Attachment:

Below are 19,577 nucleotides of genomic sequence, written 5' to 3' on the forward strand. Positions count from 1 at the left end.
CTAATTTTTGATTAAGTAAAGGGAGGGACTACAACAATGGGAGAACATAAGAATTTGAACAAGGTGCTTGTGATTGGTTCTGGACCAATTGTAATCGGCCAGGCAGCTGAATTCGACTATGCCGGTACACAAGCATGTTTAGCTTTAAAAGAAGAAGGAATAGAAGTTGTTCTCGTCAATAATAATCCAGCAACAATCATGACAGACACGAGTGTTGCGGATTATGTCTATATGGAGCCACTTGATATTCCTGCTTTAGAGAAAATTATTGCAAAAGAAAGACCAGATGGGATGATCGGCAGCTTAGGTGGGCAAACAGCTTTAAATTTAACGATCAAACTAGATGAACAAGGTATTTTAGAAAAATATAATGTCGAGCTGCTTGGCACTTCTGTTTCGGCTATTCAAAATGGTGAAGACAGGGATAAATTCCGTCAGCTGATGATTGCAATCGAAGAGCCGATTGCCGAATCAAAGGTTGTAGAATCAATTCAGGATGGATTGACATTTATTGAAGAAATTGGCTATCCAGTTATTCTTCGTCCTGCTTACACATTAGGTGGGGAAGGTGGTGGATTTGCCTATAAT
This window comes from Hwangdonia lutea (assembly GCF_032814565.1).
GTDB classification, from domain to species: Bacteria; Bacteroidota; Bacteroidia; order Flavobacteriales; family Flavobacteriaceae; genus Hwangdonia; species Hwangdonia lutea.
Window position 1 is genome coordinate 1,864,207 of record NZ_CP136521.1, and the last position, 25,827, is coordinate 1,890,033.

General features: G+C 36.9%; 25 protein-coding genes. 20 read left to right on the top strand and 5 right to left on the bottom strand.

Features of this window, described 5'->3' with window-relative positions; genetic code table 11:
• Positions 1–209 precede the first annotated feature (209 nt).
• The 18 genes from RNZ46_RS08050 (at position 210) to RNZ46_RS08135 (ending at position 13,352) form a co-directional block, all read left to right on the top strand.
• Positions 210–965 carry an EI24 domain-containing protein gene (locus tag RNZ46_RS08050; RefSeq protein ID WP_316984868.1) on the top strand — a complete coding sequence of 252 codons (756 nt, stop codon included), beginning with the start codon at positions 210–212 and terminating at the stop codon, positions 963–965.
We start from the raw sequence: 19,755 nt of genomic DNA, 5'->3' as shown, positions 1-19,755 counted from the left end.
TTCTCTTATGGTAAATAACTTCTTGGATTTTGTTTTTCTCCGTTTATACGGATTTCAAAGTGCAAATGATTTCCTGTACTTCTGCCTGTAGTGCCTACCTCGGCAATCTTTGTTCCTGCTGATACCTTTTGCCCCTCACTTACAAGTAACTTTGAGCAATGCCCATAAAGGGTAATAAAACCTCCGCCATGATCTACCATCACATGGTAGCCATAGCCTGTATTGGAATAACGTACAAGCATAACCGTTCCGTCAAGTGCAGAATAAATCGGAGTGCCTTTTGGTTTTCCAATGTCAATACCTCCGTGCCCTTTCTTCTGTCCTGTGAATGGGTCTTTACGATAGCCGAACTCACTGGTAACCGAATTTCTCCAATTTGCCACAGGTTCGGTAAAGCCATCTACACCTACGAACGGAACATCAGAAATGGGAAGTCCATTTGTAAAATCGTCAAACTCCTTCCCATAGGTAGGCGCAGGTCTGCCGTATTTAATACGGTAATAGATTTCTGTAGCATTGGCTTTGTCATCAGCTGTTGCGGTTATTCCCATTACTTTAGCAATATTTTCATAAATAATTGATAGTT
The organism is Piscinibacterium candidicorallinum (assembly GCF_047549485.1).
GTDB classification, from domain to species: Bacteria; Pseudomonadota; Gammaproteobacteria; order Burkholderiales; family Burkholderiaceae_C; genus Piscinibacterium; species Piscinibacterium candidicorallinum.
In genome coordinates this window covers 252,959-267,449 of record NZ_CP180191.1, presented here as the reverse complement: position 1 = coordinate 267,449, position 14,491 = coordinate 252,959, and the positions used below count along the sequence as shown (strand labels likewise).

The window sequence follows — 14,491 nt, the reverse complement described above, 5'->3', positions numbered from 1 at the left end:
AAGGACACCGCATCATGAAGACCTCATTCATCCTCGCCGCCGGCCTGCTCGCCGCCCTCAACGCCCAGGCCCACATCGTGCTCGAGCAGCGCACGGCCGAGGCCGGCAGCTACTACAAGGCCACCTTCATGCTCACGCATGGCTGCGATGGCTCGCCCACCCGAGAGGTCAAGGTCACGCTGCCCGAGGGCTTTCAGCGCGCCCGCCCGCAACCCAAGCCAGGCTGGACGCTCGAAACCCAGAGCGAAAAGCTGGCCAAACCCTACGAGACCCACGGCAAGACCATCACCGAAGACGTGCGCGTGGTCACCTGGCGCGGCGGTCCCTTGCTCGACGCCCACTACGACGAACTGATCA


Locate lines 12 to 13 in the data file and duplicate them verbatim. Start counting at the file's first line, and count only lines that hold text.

TTCTCTTATGGTAAATAACTTCTTGGATTTTGTTTTTCTCCGTTTATACGGATTTCAAAGTGCAAATGATTTCCTGTACTTCTGCCTGTAGTGCCTACCTCGGCAATCTTTGTTCCTGCTGATACCTTTTGCCCCTCACTTACAAGTAACTTTGAGCAATGCCCATAAAGGGTAATAAAACCTCCGCCATGATCTACCATCACATGGTAGCCATAGCCTGTATTGGAATAACGTACAAGCATAACCGTTCCGTCAAGTGCAGAATAAATCGGAGTGCCTTTTGGTTTTCCAATGTCAATACCTCCGTGCCCTTTCTTCTGTCCTGTGAATGGGTCTTTACGATAGCCGAACTCACTGGTAACCGAATTTCTCCAATTTGCCACAGGTTCGGTAAAGCCATCTACACCTACGAACGGAACATCAGAAATGGGAAGTCCATTTGTAAAATCGTCAAACTCCTTCCCATAGGTAGGCGCAGGTCTGCCGTATTTAATACGGTAATAGATTTCTGTAGCATTGGCTTTGTCATCAGCTGTTGCGGTTATTCCCATTACTTTAGCAATATTTTCATAAATAATTGATAGTT
The organism is Piscinibacterium candidicorallinum (assembly GCF_047549485.1).